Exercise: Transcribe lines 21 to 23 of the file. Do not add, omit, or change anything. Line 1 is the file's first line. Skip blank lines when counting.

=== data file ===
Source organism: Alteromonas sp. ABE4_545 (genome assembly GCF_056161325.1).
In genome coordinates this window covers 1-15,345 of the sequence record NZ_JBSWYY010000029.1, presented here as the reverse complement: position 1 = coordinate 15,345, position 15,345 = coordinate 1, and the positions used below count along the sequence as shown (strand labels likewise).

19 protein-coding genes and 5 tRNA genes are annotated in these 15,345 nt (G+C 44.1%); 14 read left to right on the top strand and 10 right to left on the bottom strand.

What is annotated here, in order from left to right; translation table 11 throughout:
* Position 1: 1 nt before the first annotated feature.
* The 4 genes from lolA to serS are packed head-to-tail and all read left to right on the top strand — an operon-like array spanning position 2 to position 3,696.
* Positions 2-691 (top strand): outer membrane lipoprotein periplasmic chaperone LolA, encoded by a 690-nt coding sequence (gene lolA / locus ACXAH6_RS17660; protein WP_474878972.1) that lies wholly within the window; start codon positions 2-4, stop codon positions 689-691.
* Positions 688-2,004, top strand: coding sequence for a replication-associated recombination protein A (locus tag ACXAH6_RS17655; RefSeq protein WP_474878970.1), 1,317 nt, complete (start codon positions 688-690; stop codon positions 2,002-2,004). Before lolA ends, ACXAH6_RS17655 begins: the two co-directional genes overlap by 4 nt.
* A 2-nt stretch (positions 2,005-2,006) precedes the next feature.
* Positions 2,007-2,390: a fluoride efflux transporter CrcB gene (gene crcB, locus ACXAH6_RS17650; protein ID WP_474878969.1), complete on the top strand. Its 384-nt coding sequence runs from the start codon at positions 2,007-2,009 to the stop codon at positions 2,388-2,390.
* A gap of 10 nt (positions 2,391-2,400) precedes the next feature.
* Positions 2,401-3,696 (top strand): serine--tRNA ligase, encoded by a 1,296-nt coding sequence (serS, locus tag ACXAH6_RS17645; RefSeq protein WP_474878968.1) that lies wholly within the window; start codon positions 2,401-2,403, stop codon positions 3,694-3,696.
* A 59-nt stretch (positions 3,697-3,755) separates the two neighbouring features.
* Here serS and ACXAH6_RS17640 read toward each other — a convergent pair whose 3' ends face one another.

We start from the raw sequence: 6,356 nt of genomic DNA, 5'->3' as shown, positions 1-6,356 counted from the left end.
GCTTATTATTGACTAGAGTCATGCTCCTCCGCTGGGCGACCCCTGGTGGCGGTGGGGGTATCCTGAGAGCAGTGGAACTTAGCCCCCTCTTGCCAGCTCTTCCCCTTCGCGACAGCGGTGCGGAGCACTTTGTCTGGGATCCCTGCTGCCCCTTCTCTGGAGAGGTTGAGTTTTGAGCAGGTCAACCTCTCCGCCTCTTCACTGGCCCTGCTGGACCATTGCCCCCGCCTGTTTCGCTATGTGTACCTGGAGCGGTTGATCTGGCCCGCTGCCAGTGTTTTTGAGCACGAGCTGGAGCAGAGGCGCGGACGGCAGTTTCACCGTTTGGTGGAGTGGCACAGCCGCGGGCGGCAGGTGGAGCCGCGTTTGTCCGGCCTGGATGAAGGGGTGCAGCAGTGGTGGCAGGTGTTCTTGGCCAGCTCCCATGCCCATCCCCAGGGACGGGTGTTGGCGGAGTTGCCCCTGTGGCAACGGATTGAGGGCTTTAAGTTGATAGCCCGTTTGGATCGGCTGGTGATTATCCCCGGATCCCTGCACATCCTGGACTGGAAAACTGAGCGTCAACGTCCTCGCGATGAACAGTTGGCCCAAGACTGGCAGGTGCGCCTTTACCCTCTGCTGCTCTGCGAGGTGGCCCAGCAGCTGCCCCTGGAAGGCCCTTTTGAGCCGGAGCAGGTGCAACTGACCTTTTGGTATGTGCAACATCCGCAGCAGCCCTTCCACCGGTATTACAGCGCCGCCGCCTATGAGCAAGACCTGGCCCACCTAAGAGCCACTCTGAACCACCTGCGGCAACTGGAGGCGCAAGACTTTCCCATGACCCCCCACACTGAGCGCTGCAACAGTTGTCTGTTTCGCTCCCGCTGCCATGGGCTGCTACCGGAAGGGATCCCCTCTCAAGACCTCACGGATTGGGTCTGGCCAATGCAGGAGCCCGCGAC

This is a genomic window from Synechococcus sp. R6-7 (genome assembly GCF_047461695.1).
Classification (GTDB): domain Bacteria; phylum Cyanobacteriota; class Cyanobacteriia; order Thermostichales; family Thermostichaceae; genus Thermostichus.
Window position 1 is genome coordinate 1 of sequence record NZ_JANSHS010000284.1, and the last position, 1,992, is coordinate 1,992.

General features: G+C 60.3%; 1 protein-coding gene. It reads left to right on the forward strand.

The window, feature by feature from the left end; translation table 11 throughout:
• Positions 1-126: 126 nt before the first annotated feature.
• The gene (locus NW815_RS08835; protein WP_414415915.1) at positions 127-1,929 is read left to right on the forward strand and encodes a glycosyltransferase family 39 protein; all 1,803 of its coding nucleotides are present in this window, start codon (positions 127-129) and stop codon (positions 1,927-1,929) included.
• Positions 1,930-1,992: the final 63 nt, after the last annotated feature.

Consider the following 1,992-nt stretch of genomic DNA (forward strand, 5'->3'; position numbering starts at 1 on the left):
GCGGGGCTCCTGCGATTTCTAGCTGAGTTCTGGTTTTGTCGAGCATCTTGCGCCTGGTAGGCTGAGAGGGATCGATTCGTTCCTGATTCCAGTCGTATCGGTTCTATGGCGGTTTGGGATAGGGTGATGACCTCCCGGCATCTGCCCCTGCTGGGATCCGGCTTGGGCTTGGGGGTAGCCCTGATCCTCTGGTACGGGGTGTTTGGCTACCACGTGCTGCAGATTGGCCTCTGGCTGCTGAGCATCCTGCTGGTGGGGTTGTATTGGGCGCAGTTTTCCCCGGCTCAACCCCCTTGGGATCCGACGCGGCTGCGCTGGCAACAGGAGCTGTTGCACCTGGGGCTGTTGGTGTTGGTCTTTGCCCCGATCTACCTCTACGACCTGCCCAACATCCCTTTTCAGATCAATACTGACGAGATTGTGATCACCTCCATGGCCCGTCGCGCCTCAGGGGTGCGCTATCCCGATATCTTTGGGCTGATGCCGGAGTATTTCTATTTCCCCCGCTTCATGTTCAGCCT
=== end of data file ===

The window, feature by feature from the left end; translation table 11 throughout:
• Positions 1-126: 126 nt before the first annotated feature.
• The gene (locus NW815_RS08835; protein WP_414415915.1) at positions 127-1,929 is read left to right on the forward strand and encodes a glycosyltransferase family 39 protein; all 1,803 of its coding nucleotides are present in this window, start codon (positions 127-129) and stop codon (positions 1,927-1,929) included.